Employment and Education Services
One reason funders have looked to community colleges to integrate services using the Working Families Success strategy is the mission of these institutions: to provide educational opportunities for students so they can find meaningful employment and support their families. Whether that occurs immediately after completion or after transfer to a four-year institution, community colleges offer the courses and training needed to prepare students for success in employment.
But the employment and education services offered through the Working Families Success strategy go beyond coursework. These services focus on non-academic preparation and guidance to allow students to attain a credential and living-wage, career-oriented employment.
Unlike the two other pillars of the WFS approach, education and employment services are usually already offered by community colleges. Thus, the opportunity is for colleges to more effectively integrate what they already offer with work and income supports and financial and asset building services.
Broadly speaking the education and employment services can be grouped into three main categories:
Career counseling: Information provided to allow students to make the educational choices needed to find quality jobs that lead to career advancement.
Job readiness training: Services focusing on traditional “soft skills” such as workplace culture, time management and interviewing techniques.
Job placement and career advancement services: Working directly with students to find positions, including assisting in resume preparation and meeting the educational needs of particular industries.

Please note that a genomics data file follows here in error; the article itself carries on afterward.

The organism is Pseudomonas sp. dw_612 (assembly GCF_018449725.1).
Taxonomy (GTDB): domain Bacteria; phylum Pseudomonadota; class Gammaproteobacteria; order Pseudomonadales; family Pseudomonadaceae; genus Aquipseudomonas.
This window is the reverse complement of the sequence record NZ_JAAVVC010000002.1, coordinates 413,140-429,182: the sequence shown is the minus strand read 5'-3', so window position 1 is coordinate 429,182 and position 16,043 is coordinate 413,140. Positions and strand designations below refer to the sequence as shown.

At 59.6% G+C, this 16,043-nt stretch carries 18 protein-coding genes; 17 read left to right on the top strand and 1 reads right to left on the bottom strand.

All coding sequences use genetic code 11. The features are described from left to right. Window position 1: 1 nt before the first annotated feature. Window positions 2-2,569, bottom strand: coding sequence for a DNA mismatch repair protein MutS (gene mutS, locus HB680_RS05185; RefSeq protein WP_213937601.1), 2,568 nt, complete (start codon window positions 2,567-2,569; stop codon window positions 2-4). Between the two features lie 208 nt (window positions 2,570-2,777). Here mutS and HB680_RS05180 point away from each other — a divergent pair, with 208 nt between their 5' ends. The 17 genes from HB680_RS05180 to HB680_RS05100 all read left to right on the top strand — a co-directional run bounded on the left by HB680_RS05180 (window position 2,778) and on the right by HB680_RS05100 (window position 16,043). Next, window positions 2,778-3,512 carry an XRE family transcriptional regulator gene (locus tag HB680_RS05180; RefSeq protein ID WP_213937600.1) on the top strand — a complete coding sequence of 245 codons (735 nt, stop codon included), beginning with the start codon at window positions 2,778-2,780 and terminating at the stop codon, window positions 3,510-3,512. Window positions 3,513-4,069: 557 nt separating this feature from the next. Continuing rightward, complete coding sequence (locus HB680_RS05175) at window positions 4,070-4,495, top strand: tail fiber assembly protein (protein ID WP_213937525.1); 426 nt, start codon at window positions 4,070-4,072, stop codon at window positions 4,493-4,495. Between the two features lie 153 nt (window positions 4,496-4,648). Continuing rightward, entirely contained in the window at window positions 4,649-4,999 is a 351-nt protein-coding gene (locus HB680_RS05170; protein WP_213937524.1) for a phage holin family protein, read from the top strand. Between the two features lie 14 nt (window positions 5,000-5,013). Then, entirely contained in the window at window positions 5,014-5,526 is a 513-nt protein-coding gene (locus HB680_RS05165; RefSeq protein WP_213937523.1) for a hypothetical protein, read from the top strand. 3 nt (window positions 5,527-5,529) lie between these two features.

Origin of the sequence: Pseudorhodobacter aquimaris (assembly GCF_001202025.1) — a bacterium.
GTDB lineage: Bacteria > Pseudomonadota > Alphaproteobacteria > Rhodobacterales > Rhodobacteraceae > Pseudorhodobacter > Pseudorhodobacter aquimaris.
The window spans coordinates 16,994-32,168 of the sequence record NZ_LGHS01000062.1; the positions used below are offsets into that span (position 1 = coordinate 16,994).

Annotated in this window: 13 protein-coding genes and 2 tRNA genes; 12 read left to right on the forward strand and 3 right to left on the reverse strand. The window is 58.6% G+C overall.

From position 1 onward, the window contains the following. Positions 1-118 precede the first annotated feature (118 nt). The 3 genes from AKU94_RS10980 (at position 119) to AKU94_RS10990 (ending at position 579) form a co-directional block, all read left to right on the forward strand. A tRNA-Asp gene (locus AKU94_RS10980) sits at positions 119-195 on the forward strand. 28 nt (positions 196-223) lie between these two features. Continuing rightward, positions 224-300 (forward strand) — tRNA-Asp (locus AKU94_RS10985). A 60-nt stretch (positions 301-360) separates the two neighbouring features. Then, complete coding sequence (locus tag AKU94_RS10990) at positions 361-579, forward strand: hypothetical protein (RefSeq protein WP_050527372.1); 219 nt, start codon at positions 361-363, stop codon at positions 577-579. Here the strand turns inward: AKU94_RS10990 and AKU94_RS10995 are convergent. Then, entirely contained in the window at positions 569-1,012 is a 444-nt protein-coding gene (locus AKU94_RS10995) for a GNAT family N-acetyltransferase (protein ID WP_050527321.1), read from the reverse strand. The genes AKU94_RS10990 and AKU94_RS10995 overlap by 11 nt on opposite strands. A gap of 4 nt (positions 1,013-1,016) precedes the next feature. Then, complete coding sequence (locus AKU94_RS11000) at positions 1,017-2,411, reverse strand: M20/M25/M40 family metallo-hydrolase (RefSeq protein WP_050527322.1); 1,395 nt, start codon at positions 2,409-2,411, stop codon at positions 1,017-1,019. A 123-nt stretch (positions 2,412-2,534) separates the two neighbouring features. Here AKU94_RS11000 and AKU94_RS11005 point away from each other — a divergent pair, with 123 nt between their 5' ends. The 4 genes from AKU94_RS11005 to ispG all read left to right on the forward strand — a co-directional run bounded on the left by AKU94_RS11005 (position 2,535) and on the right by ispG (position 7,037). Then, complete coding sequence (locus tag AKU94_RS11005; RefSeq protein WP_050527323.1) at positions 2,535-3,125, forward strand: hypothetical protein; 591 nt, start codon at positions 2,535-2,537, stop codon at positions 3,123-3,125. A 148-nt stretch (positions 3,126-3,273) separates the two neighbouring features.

An added element, particularly at the medium- and high-level of intensity, is the introduction of contextualized training focused on a particular industry. Providing information about skills—even of the “soft” variety—that are particular to an industry gives a student a greater chance of finding employment and ultimately career advancement.
This matrix offers more information on the different levels of intensity for employment and training services. It does not cover all possible ways in which students can be reached.
Education and Employment Services: Level of Intensity 3
|Career Counseling||Group sessions on career options; referral to resources about potential careers and occupations.||Individualized interest through skills inventories; skilled assessment with personalized follow-on results and plans. Check-ins with students at least once a term.||Students are engaged in similar ways to medium-touch but with regular follow-up to discuss career options and ways in which particular opportunities such as internships fit into career plans.|
|Job readiness training||One week or less of instruction in general job readiness skills.||Multiple weeks of instruction in job readiness skills with added contextualization for particular industry.||Similar to medium-touch, but with at least 50% of the instruction focused on contextual skills for particular industry.|
|Job placement and career advancement services||General assistance provided through a career center that includes referrals to job postings, career posting, and some assistance around resume preparation and interview skills.||Limited one-on-one assistance with conducting job searches, building resumes, and practicing interview skills.||One-on-one assistance with students that includes a high level of contextualization around particular industries. High level services may include multiple check-ins, including post-employment, to encourage career advancement.|
3Adapted from materials prepared Maureen Conway of the Aspen Institute Economic Opportunities Program